Using de-escalation techniques for managing challenging behaviour

James Hourihan, Author

Every day, teachers, healthcare professionals and social carers face potentially difficult situations. It’s essential to have the skills necessary to manage challenging behaviour in a way that is both effective and respectful of the individual’s needs. 

One approach is using de-escalation techniques which are designed to reduce risk, without resorting to coercive or punitive measures. Let’s take a closer look at how these strategies can help you manage challenging behaviours within your own health, education or social care setting. 

What are de-escalation techniques? 

Firstly, there is no one all-round technique when responding to escalating behaviour. What may work for one person, won’t necessarily for another. So, it’s important that we are trauma-informed in our approach by considering factors such as their life experiences, circumstances and the overall context of the situation, before deciding on how best to move forward. 

De-escalation techniques are non-confrontational methods used to defuse potentially volatile situations, while maintaining respect for all parties involved. These strategies focus on communication in order for us to better understand a person’s needs and respond in the most effective way possible. 

Recognise the warning signs of escalating behaviour 

The key to successful de-escalation is recognising when someone’s behaviour is escalating and act accordingly before it develops. Some early warning signs of escalating behaviour may include: 

  • Aggressive body language (eg: increased body tension or rigidity, clenched fists or jaw)
  • Criticism of others or themselves (eg: blaming others for any issues and refusal to comply with requests)
  • Hostile language and tone (eg: raised voices, threats or increased speed of speech)
  • Physical action (eg: pacing, restlessness, pushing or hitting) 

6 de-escalation techniques for managing challenging behaviour 

Below are six key de-escalation techniques for managing challenging behaviour that can be used in a health, social care and educational setting. 

  • Be empathetic & non-judgemental 

It is essential to approach the situation with empathy. Being non-judgemental allows people to feel safe, which has a calming effect on their behaviour. This will help build trust between you and the person displaying challenging behaviour, creating an atmosphere where they are more likely to respond positively. 

  • Calm verbal & body language 

Your communication should be slow, clear, and deliberate in order to avoid any misinterpretations. Speak in an even tone of voice and maintain good eye contact. Be aware of your own body language; keep your arms open (not crossed as this may be perceived as confrontational) and smile when appropriate to show you are being friendly and supportive.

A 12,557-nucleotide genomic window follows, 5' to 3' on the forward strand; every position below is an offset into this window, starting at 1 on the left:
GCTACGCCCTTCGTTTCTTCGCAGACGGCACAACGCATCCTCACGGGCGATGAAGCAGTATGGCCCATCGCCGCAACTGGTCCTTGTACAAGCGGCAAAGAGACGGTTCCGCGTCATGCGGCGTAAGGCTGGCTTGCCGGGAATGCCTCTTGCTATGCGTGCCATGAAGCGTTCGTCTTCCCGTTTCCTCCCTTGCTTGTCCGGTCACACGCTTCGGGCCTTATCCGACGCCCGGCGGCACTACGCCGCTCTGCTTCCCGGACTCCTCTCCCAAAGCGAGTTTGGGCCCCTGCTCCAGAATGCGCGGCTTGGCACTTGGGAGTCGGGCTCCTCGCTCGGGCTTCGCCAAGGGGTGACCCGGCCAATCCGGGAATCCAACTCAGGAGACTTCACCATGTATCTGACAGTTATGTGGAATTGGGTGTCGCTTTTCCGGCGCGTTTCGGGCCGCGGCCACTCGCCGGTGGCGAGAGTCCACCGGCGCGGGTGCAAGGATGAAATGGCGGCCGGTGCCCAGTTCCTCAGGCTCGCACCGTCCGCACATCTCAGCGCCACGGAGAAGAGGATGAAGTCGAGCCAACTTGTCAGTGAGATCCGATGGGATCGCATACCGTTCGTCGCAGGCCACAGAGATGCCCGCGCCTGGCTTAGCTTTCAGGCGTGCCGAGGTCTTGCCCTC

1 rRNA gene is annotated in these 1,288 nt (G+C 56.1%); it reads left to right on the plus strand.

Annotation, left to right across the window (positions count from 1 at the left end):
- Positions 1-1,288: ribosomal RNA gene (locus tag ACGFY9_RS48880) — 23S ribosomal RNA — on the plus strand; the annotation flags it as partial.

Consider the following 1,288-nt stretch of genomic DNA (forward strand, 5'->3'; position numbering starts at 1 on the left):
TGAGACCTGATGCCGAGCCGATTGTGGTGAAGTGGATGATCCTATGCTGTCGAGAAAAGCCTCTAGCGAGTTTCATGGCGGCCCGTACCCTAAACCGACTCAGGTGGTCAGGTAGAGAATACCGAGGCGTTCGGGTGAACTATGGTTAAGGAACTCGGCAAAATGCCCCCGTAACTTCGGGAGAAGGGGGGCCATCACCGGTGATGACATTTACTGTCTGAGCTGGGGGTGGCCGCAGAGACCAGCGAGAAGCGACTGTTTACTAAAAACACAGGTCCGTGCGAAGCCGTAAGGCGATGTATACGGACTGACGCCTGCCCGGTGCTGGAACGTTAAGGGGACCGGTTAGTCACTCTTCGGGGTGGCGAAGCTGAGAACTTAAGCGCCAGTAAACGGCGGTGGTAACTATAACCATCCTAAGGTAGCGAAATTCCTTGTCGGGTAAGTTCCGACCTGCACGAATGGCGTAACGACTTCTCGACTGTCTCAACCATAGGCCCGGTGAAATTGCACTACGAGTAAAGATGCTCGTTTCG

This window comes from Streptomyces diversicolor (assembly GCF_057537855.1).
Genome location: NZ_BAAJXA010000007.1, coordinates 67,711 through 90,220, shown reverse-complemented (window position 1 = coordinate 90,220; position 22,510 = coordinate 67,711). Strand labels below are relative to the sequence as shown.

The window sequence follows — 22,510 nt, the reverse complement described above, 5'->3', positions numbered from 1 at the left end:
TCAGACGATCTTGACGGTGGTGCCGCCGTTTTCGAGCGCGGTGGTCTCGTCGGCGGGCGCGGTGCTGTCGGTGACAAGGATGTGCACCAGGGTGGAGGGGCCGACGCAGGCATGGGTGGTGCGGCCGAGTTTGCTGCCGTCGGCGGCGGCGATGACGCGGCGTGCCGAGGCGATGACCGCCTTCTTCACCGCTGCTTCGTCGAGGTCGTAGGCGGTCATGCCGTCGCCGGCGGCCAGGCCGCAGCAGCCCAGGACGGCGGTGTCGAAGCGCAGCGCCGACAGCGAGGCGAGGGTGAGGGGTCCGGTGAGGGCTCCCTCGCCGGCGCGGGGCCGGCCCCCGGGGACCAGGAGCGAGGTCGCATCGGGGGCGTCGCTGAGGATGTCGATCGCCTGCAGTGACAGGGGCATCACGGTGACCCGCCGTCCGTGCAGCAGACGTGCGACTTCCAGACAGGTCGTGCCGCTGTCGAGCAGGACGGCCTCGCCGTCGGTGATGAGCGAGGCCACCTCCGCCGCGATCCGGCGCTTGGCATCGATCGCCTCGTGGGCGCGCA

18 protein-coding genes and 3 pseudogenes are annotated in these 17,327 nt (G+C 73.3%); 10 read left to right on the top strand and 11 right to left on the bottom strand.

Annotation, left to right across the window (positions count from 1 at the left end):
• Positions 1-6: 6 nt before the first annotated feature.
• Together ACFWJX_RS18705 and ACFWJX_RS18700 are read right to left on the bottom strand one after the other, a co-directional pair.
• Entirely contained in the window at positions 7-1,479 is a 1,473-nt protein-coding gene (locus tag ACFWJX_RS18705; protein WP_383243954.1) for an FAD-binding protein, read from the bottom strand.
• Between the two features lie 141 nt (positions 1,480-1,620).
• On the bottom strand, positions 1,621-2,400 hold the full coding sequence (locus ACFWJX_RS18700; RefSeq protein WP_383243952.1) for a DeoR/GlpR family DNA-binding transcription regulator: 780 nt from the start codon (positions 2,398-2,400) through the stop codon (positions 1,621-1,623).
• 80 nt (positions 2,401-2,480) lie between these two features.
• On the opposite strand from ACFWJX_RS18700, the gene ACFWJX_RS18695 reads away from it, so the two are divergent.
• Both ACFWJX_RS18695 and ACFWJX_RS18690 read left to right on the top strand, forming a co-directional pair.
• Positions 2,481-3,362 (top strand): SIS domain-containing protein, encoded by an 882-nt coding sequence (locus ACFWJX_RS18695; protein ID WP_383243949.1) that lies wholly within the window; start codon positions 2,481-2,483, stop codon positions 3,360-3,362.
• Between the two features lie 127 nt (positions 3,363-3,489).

• Active listening 

This involves actively engaging with what the other person is saying by focusing on their words and asking clarifying questions if needed. Doing so demonstrates that you are paying attention and that you understand their perspective on the situation which can help reduce any frustration or anger they may be feeling towards you or the situation itself. 

  • Allow personal space

Sometimes it may be necessary for someone who is displaying challenging behaviour to have some personal space until they have calmed down sufficiently. If someone feels threatened or unsafe then it could make matters worse when you try to intervene too quickly or forcefully. Allowing personal space respects their autonomy, whilst still providing supervised support for them.

  • Use distraction techniques

Distraction techniques are useful to help redirect energy away from challenging behaviour and towards something more positive. For example, if a person is agitated try giving them a task such as making a cup of tea or drawing. Suggesting alternative activities such as going for a walk or playing games also helps divert attention away from any negative emotions. 

  • Setting boundaries & offering choices

Finally, it’s important when managing challenging behaviour that boundaries are set clearly and we offer choices so that individuals feel valued and empowered within their environment for effective communication (eg: “We need to stay here until we figure this out but would you like another drink while we work on it?”). 

The importance of self care 

It is easy for frontline workers such as nurses or social workers to become overwhelmed by the intense emotions they may experience when dealing with people who exhibit challenging behaviour. That’s why it is so important to practise the art of self care, and make sure you have time for yourself away from work in order to avoid burnout or exhaustion. 

Some self care activities such as exercise, listening to music and mindfulness meditation can help keep you balanced throughout your day – improving your confidence to safely handle difficult situations when they arise. 

Experts in de-escalation

De-escalation techniques can be invaluable tools for managing challenging behaviour among patients, students or people in care. Our BILD positive behaviour management and physical intervention training courses teach staff how de-escalation works and explores a variety of proactive strategies that can help create a safe working environment, while still providing quality care for those who need it most.

Contact us today on 0800 987 4075 for more information or fill in the form with your details, and with a little bit of practice and patience, these skills will become second nature.

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